1 Refracted Sound Wave Aperture
    Given that Mach 1 means the speed of sound, then Mach 2 is twice that speed. When a bullet, cracking bullwhip, or supersonic jet accelerates beyond Mach 1, an audible burst of sound, commonly known as a Sonic Boom, occurs.

    2 Refracted Light Wave Aperture
    Give that c means the speed that light travels in vacuum, a medium of empty space with no cosmological constant. Light travels through a vacuum faster than it travels through a body of water.

    By example medium, sorted from faster to slower media speeds, light travels most rapidly in expansion > vacuum > air > water > glass. The rate that light shines through water is more rapid than it shines through glass. Electromagnetic radiation emits when a charged particle passes through an inhomogeneous media, such as the sample surface and an electron microscope’s vacuum.

    In water, an electron that accelerates beyond the speed of light traveling in that water will procure Cherenkov Radiation (luminescence). This happens because the electron’s velocity breached light’s speed, aperture a less resistant path for the compacted light waves held in its wake to burst out as a radioactive blue glow. This same wave-related process causes sonic booms and fast radio bursts.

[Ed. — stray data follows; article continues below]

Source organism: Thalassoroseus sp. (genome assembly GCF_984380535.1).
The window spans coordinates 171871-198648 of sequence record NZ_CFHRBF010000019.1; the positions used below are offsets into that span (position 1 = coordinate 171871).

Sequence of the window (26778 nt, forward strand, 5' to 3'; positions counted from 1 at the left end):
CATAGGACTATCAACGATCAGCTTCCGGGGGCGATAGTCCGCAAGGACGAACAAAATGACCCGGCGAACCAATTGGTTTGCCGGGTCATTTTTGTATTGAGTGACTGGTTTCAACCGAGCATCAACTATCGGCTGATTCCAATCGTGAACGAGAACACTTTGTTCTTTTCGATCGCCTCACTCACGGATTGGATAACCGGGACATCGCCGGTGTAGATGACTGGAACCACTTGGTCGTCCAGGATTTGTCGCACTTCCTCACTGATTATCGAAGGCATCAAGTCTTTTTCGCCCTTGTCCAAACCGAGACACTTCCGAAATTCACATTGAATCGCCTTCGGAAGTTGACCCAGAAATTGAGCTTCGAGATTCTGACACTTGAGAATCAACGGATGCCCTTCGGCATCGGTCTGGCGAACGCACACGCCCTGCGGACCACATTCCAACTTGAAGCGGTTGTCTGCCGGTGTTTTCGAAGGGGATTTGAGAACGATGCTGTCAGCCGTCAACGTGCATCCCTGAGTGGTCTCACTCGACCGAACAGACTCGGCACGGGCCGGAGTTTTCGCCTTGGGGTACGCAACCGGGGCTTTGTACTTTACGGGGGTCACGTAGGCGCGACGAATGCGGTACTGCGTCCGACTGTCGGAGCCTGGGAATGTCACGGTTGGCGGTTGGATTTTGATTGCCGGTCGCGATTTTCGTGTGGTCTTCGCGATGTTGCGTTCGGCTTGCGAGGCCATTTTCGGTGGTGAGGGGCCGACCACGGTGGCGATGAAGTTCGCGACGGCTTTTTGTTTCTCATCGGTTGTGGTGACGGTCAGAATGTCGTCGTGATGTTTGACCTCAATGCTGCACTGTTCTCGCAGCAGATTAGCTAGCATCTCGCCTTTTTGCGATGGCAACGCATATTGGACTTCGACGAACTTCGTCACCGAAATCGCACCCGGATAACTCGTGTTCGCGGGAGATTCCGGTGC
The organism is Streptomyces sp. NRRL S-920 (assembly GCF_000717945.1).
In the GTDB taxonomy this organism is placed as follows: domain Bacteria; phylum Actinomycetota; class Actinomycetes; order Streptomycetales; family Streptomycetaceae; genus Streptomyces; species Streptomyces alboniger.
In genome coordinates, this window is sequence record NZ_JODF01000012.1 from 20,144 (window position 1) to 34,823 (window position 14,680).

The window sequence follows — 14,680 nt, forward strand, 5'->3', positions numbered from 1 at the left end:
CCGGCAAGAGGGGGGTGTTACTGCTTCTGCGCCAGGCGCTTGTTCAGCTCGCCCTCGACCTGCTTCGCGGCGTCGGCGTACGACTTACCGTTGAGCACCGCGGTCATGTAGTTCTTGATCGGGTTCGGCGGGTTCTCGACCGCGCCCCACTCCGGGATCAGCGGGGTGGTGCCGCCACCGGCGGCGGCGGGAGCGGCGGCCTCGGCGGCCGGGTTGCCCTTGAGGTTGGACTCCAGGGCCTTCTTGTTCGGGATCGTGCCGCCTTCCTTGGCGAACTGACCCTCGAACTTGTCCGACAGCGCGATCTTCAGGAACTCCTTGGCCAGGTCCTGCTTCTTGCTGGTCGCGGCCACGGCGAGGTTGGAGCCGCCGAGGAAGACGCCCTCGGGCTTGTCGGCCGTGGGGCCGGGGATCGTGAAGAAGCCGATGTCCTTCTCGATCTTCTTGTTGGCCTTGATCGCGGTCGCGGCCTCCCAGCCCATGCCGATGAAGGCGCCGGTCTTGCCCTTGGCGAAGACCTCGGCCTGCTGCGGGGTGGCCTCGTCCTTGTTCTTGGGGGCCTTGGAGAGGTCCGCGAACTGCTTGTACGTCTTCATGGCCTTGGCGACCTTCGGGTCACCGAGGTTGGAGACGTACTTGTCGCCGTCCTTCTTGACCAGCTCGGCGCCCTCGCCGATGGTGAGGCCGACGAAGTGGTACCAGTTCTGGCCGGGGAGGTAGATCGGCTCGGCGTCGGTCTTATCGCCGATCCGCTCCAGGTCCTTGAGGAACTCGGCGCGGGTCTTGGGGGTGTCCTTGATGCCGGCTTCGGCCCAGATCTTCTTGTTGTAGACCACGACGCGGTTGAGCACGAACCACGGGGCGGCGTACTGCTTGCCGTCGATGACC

3 Refracted Radio Wave Aperture
    Radio waves propagate like light waves. Astronomical bodies procure a fast radio burst when their speed surpasses radio’s phase velocity in a medium.

    When we watch a simulation video of Fast Radio Bursts in actual time, we see bursts of light.
    When we speed up a simulation video of Fast Radio Bursts enough, the simulation screen glows uniform color.
    When we slow down a simulation video of Cherenkov Radiation enough, we see bursts of light.
    When we watch a video with Cherenkov Radiation in actual time, we see the water glow a uniform color.